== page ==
10-02-2018 – by Niall Breen


Julie Doucet; L. Nichols; Best American Comics; Richard McGuire; Everything is Connected at the Met Breuer; Art in Brussels


Dirty Plotte—The Complete Julie Doucet by Austin English

By the end of Dirty Plotte, the panels become increasingly dense and claustrophobic—beautifully so, but a trap all the same. The imposition of the rules of comics come to a head: clear, pure storytelling, the same character over and over, refine-refine-refine your style—a far remove from the infinitely open plane Doucet grafted onto the medium when Plotte began. An author of endless skill, she observed these principles and easily mastered them. Could the wide canvas of the early issues have been similarly exhausted?

Julie Doucet


L. Nichols

L Nichols: Day One


Cover by Lale Westvind

The Best American Comics 2018
Panel discussion at Strand Book Store, NYC, Wednesday, October 3, 7pm

“I love comics. Comics is (Comics ARE?) a perfect language, robustly evolving and expanding like any other living language,” writes Phoebe Gloeckner in her Introduction to The Best American Comics 2018. This year’s collection includes work selected from the pages of graphic novels, comic books, periodicals, zines, online, and more, highlighting the kaleidoscopic diversity of the comics language today. Join us as panelist Bill Kartalopoulos, Julia Gfrörer, Julian Glander, Kevin Hooyman, and Julia Jacquette talk about this year in comics.


Richard McGuire

Richard McGuire: Art for the Street – 1978-1982
September 27 – November 4, 2018; Opening: Thursday, Sept. 27, 6-8 pm
Alden Projects, 34 Orchard Street, NYC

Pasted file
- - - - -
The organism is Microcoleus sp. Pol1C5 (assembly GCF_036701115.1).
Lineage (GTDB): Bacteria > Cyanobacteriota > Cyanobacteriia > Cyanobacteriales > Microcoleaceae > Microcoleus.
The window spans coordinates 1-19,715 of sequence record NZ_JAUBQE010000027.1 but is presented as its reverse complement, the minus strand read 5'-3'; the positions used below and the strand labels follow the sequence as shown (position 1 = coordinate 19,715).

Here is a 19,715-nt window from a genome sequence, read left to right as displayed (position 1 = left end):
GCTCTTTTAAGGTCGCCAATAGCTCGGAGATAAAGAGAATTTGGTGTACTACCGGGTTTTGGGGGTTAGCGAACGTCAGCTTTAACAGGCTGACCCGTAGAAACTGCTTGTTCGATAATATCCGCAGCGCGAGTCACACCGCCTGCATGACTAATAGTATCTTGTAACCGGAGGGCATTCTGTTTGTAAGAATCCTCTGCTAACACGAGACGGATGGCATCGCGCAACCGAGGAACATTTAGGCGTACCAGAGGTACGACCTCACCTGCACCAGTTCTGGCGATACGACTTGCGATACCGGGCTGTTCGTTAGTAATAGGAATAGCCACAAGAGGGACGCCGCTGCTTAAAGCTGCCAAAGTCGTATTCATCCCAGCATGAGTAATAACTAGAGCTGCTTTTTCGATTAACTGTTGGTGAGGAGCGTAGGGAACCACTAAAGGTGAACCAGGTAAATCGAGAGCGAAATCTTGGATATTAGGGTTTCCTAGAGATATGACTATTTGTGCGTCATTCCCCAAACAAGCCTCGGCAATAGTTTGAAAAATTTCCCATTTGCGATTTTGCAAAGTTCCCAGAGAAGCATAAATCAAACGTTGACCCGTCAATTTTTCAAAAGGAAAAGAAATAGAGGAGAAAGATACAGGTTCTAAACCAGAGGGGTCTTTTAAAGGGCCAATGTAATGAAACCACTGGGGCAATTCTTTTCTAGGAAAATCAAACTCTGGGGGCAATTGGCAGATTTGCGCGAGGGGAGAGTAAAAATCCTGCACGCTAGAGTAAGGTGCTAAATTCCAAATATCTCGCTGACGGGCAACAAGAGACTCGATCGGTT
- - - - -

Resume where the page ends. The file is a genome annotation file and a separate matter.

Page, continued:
“A shadow is a strong and simple graphic,” McGuire explains. “The titles evolved from a Burroughs-esque cut-up method — just grabbing selected phrases that caught my ear. I would make lists. Later, I made a stencil. I would see what worked best with that image as a ‘sound picture’.” Incorporating cryptic phrases such as “Moved Then Set on Fire” (1979); “Holes and Corners” (1980); “Doubles are Inevitable” (1980); and “Different Nervous Rhythms (1981); McGuire’s Ixnae Nix drawings transmogrify the layout and content of quotidian newspapers into personalized tabloids in which the central silhouette appears with “a crypto-mystical graphic style, a great touch,” to borrow Glenn O’Brien’s 1981 praise in Interview magazine. The stream-of-consciousness poetics of McGuire’s Ixnae Nix drawings share explicit aesthetic dialogue with Basquiat and his early poetics, but later, these conversations arguably go both ways. McGuire’s Incident Instantly Becomes Memory [1979], to name one, shared a pivotal stage with Basquiat, Haring, and others at the New York / New Wave show, curated by Diego Cortez at P.S. 1, Queens in 1981, and clearly anticipates some of Basquiat’s later pictorial developments. The Ixnae Nix drawings also confabulate with Keith Haring’s early street-based work, particularly with the latter’s Xeroxed collages of cut-up newspaper headlines, which he began in 1980. McGuire stopped his wheatpasting activities in early 1981—around the same time that Haring first began making chalk drawings in the subway.